Our group has proposed machine learning modeling techniques for precise control of complex nonlinear dynamics to highly interconnected systems such as biological networks. In PLoS Comp Biol, 2007, we introduced a large-scale systems biology analysis of protein domains. The proposed model predicted the role of binding residues determining promiscuity from a combination of the information on interacting molecular structures, that were coded using graph-based representations, machine learning, and systems biology characteristics from protein interaction databases.
At the Institute of Systems and Synthetic Biology (Univ. Paris-Saclay/Genopole and CNRS in France), we applied systems biology and machine learning modeling principles for enzyme promiscuity to metabolic engineering. The objective was to model promiscuous interactions to identify alternative biosynthesis pathways for therapeutics and to evaluate small compound toxicity induced by such promiscuous interactions. Our innovative approach combines:
Encoding the space of biochemical states of the cell by means of a graph representation of molecular signatures of the known biochemical transformations;
Integration of that representation with the analysis of the cell’s metabolic state space by means of stochiometric matrices (genome-scale models);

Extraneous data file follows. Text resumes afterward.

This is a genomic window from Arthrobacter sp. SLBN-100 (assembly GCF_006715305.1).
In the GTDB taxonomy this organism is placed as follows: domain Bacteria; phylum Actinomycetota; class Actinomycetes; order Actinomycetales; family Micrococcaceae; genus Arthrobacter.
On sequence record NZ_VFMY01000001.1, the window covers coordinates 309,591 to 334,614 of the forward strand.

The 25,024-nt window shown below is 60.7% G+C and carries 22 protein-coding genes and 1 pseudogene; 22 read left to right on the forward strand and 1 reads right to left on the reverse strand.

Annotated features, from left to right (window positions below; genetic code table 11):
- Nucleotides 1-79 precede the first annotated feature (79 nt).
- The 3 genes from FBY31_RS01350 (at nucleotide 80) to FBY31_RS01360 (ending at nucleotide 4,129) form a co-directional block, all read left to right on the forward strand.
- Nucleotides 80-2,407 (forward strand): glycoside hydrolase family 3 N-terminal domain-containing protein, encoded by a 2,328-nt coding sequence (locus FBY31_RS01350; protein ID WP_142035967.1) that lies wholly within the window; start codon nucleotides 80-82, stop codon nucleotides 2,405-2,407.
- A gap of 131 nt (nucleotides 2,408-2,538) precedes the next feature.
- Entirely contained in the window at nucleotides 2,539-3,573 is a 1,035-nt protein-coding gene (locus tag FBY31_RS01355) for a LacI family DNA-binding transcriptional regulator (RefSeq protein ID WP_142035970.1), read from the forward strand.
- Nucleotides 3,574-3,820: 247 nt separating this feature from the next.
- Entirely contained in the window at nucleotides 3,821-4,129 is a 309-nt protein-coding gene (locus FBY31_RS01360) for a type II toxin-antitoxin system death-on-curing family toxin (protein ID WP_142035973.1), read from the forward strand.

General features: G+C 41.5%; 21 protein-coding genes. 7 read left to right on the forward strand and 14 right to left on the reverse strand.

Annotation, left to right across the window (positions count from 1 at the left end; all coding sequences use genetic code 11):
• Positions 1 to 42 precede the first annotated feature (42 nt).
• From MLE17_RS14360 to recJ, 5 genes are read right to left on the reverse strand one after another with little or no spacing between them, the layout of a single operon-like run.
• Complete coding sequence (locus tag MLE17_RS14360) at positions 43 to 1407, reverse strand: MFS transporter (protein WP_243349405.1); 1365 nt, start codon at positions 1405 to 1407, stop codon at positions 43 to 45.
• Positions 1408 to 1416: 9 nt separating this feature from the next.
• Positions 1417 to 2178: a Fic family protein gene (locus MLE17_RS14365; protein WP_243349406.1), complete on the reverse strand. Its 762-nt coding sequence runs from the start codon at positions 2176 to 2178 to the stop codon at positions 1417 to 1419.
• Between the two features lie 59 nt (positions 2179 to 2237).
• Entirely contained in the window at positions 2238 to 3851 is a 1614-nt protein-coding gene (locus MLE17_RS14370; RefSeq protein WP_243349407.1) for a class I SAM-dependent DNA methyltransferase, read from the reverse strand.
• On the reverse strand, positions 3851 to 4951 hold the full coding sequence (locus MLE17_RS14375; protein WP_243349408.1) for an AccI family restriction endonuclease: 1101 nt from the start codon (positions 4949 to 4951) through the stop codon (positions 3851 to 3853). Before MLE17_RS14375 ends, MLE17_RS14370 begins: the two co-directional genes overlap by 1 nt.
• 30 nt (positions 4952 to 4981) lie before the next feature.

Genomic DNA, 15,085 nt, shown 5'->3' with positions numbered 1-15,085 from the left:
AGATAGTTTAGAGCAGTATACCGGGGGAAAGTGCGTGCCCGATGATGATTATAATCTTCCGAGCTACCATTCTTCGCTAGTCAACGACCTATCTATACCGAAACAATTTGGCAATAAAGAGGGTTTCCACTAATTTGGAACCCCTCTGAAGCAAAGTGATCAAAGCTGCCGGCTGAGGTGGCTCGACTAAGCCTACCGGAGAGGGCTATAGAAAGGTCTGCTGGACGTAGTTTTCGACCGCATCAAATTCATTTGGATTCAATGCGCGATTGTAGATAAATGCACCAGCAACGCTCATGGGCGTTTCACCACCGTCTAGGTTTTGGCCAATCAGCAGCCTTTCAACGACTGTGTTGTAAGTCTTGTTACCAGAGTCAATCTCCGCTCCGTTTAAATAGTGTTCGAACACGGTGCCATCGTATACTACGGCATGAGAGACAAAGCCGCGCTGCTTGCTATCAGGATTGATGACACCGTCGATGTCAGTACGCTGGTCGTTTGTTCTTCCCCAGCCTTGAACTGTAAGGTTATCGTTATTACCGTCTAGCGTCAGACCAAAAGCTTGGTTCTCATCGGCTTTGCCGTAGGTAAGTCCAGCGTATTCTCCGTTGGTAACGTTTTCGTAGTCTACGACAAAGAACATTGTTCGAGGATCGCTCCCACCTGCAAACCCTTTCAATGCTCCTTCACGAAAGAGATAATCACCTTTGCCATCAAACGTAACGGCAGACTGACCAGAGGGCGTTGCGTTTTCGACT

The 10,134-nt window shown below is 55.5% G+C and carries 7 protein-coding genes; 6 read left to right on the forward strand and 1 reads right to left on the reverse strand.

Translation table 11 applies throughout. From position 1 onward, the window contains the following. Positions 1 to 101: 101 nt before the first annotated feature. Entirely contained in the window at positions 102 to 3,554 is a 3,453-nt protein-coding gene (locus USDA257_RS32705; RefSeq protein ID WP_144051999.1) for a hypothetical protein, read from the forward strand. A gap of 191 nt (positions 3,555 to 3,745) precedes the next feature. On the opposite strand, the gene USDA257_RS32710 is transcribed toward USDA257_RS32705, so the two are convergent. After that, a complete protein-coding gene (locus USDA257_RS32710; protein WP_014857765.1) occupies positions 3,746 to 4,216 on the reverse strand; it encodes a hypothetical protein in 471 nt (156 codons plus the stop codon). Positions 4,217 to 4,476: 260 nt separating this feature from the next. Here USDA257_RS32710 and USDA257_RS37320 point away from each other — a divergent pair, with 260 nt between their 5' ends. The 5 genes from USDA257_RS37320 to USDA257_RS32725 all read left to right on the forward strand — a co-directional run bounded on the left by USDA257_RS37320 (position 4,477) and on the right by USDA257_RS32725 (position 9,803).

Development of design techniques in the metabolic state space extended by pathway enumeration;
Use of machine learning approaches for the prediction of enzymes, production routes, biosensors, and biological activities such as substrate affinity or toxicity (Bioinformatics, 2010).
The proposed methodology was based on the application of graph theory and machine learning to code and predict biochemical reactions that are catalyzed by promiscuous enzymes (Bioinformatics, 2010) achieving accuracy above 80%. This was the first enzyme promiscuity predictor available in the literature, which can be used to identify residues associated with specific reactions and to propose mutations that can modulate the desired catalytic activity.
Our promiscuity prediction approach was applied to retrosynthesis in metabolic engineering for pathway design, a methodology originally proposed for synthetic chemistry based on a backward search of enzymatic steps connecting the target product to the host organism (BMC Sys Biol, 2011)3. Putative biosynthesis pathways can be identified by this approach, enumerated, and ranked through a multi-parameter optimization, such as gene compatibility, steady-state fluxes and predicted metabolite toxicity (Figure 2). We developed several tools, RetroPath/XTMS (ACS Synth Biol, 2014; Nucleic Acids Res,2014), that are routinely applied and accessed by the metabolic engineering community.
A) Both biochemical reactions and macromolecular structures like proteins can be represented by means of a decomposition into graph-base elementary descriptors. By these means, a metabolic route can be represented as a interconnection circuit of molecular descriptors.
B) From the point of view of biosynthetic production, it is possible to design circuits for actuation, biosensing, regulation, and signal processing.
C) Metabolic circuits design can be framed as a multiobjective optimization problem.
D) Experimental validation of the objective function in a case of polyphenol production including reactions R fluxes v and compounds C.
E) Example of enumeration of design solutions for the metabolic production of flavonoids in bacteria.